Lyall v. Airtran Airlines, Inc., 109 F. Supp. 2d 365, 367 (E.D. Pa. 2000) (joinder fraudulent
where state claim is “wholly insubstantial or frivolous”). I have jurisdiction only to determine
whether I have jurisdiction. I will therefore look no further into the merits of the case than is
necessary to make that determination.
To prevail on a negligence claim, plaintiff must prove that (1) defendant owed her a duty,
(2) defendant breached that duty, (3) a causal relationship between the breach and her injury, and
(4) damages she incurred. Kearns v. Minnesota Mut. Life Ins. Co., 75 F. Supp. 2d 413, 423 (E.D.
Pa. 1999) (citing Fennell v. Nationwide Mut. Fire Ins. Co., 412 Pa. Super. 534, 538, 603 A.2d
1064, 1066 (1992)).
Defendants argue that Plaintiff fails to identify Durham’s breach of duty, and in the
alternative, fails to plead facts as to how that breach occurred. Plaintiff responds that, as the
insurance agent who services her account, Durham owed a duty to Plaintiff, Compl. ¶ 28, and
violated its duty to act in her best interest by continuing to process her car insurance premium
payments while knowing the vehicle had been destroyed. Compl. ¶¶ 33–36.
Plaintiffs’ complaint is not a model of clarity, and Defendants are certainly correct that
the principal focus of this ligation will be the conduct of the carrier. Defendants confidently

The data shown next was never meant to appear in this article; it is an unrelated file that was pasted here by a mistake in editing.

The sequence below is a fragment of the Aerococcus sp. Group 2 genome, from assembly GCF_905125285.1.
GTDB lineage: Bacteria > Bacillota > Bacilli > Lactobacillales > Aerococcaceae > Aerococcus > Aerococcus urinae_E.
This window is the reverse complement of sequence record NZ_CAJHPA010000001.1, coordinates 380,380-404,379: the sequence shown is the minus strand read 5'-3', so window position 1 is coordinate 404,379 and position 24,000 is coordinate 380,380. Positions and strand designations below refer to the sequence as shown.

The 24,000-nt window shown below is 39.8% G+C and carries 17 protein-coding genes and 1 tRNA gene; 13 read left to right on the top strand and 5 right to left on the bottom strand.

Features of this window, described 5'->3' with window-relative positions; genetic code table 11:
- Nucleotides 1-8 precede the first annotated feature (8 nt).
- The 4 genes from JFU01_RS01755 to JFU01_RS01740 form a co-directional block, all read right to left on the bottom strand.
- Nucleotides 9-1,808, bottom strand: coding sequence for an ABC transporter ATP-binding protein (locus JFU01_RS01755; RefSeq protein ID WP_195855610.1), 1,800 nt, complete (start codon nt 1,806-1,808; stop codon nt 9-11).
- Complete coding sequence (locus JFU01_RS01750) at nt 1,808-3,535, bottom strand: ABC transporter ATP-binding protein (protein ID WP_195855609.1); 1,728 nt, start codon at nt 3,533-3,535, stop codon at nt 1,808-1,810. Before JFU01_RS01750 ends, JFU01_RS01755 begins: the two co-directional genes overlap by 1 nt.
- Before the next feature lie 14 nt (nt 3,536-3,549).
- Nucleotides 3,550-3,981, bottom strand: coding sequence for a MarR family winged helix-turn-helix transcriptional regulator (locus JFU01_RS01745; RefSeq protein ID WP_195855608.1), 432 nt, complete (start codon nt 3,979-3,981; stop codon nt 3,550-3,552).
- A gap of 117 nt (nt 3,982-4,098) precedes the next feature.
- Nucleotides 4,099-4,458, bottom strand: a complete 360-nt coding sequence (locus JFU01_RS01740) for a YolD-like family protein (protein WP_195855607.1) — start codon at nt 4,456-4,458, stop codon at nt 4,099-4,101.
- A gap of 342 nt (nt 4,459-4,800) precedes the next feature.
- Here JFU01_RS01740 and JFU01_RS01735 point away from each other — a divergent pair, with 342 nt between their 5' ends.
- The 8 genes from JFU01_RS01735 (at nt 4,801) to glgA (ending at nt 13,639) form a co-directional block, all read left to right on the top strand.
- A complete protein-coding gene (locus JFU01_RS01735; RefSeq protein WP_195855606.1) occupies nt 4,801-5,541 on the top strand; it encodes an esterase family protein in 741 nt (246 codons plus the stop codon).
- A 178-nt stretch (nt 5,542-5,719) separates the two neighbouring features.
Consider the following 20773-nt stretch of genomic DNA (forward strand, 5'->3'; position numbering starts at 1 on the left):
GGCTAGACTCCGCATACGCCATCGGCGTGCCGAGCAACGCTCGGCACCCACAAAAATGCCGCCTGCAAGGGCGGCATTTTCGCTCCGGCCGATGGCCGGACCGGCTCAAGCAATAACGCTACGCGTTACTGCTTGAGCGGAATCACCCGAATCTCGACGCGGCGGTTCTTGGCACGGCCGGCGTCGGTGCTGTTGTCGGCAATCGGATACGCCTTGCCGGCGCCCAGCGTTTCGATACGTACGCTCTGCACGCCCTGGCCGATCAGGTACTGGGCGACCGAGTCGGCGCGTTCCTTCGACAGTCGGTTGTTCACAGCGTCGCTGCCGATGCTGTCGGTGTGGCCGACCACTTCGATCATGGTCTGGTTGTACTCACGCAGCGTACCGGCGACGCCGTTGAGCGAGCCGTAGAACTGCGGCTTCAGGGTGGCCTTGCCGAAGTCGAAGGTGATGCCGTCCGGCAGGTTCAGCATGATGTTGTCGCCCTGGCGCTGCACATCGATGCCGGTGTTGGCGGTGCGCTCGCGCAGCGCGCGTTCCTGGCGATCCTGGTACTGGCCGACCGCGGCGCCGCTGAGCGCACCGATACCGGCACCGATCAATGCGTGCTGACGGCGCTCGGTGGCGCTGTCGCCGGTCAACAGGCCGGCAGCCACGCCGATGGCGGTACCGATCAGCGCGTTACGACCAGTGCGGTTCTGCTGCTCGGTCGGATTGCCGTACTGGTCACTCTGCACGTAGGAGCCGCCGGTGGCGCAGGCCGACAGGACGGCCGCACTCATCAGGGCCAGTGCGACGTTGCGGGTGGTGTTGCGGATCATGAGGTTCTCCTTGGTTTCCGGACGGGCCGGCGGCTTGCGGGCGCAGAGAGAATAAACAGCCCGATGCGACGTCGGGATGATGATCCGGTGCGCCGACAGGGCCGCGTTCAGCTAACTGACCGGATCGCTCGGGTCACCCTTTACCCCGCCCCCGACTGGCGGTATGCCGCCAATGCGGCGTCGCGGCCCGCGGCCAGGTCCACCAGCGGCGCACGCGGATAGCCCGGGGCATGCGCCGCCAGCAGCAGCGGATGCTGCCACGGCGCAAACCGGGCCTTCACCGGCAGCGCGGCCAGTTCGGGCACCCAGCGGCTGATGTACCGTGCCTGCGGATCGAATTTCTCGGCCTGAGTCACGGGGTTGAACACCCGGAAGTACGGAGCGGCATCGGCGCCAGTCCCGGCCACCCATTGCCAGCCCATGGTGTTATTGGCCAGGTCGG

assert that the claim against the agent would not have survived preliminary objections in state
court, but chose not to seek a ruling there, one which would have definitively determined
whether diversity exists. Having reviewed Pennsylvania law, I find no clear answer, and that
ambiguity weighs in favor of remand.
On its face, an agent’s continued collection of premiums to insure property that no longer
exists seems blameworthy, the type of conduct for which a remedy ought to exist. The parties do
not cite, nor has this Court independently found, any Pennsylvania law that addresses such a
situation. The case upon which Plaintiff relies in support of the broad proposition that an
insurance agent may be sued for negligence in servicing a policy, Eads v. Smith, 419 A.2d 129
(Pa. Super. 1980), addressed only the propriety of joining an insurance agent to a pending tort